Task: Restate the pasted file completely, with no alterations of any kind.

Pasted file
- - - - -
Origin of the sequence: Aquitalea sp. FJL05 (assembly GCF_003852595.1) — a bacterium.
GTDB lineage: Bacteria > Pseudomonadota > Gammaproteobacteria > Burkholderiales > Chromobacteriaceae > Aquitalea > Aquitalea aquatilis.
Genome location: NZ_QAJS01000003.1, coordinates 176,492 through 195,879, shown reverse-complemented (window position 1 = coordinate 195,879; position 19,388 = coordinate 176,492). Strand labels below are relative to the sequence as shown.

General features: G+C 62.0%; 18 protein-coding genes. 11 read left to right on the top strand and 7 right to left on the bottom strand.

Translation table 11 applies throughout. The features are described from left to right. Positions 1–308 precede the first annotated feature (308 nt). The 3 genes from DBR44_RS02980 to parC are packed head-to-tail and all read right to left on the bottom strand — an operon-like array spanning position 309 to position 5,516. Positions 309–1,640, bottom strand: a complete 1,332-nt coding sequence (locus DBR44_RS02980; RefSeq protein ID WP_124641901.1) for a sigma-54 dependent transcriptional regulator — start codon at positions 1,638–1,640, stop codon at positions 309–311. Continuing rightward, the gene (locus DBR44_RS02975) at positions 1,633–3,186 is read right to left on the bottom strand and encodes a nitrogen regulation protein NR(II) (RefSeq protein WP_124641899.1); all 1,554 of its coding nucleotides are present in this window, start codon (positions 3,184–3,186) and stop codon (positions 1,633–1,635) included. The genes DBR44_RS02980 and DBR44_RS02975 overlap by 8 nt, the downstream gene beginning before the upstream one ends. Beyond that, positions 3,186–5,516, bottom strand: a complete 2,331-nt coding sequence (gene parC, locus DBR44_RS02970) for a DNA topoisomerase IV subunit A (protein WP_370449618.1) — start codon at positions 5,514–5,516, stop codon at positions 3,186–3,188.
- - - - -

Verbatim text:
Origin of the sequence: Aquitalea sp. FJL05 (assembly GCF_003852595.1) — a bacterium.
GTDB lineage: Bacteria > Pseudomonadota > Gammaproteobacteria > Burkholderiales > Chromobacteriaceae > Aquitalea > Aquitalea aquatilis.
Genome location: NZ_QAJS01000003.1, coordinates 176,492 through 195,879, shown reverse-complemented (window position 1 = coordinate 195,879; position 19,388 = coordinate 176,492). Strand labels below are relative to the sequence as shown.

General features: G+C 62.0%; 18 protein-coding genes. 11 read left to right on the top strand and 7 right to left on the bottom strand.

Translation table 11 applies throughout. The features are described from left to right. Positions 1–308 precede the first annotated feature (308 nt). The 3 genes from DBR44_RS02980 to parC are packed head-to-tail and all read right to left on the bottom strand — an operon-like array spanning position 309 to position 5,516. Positions 309–1,640, bottom strand: a complete 1,332-nt coding sequence (locus DBR44_RS02980; RefSeq protein ID WP_124641901.1) for a sigma-54 dependent transcriptional regulator — start codon at positions 1,638–1,640, stop codon at positions 309–311. Continuing rightward, the gene (locus DBR44_RS02975) at positions 1,633–3,186 is read right to left on the bottom strand and encodes a nitrogen regulation protein NR(II) (RefSeq protein WP_124641899.1); all 1,554 of its coding nucleotides are present in this window, start codon (positions 3,184–3,186) and stop codon (positions 1,633–1,635) included. The genes DBR44_RS02980 and DBR44_RS02975 overlap by 8 nt, the downstream gene beginning before the upstream one ends. Beyond that, positions 3,186–5,516, bottom strand: a complete 2,331-nt coding sequence (gene parC, locus DBR44_RS02970) for a DNA topoisomerase IV subunit A (protein WP_370449618.1) — start codon at positions 5,514–5,516, stop codon at positions 3,186–3,188.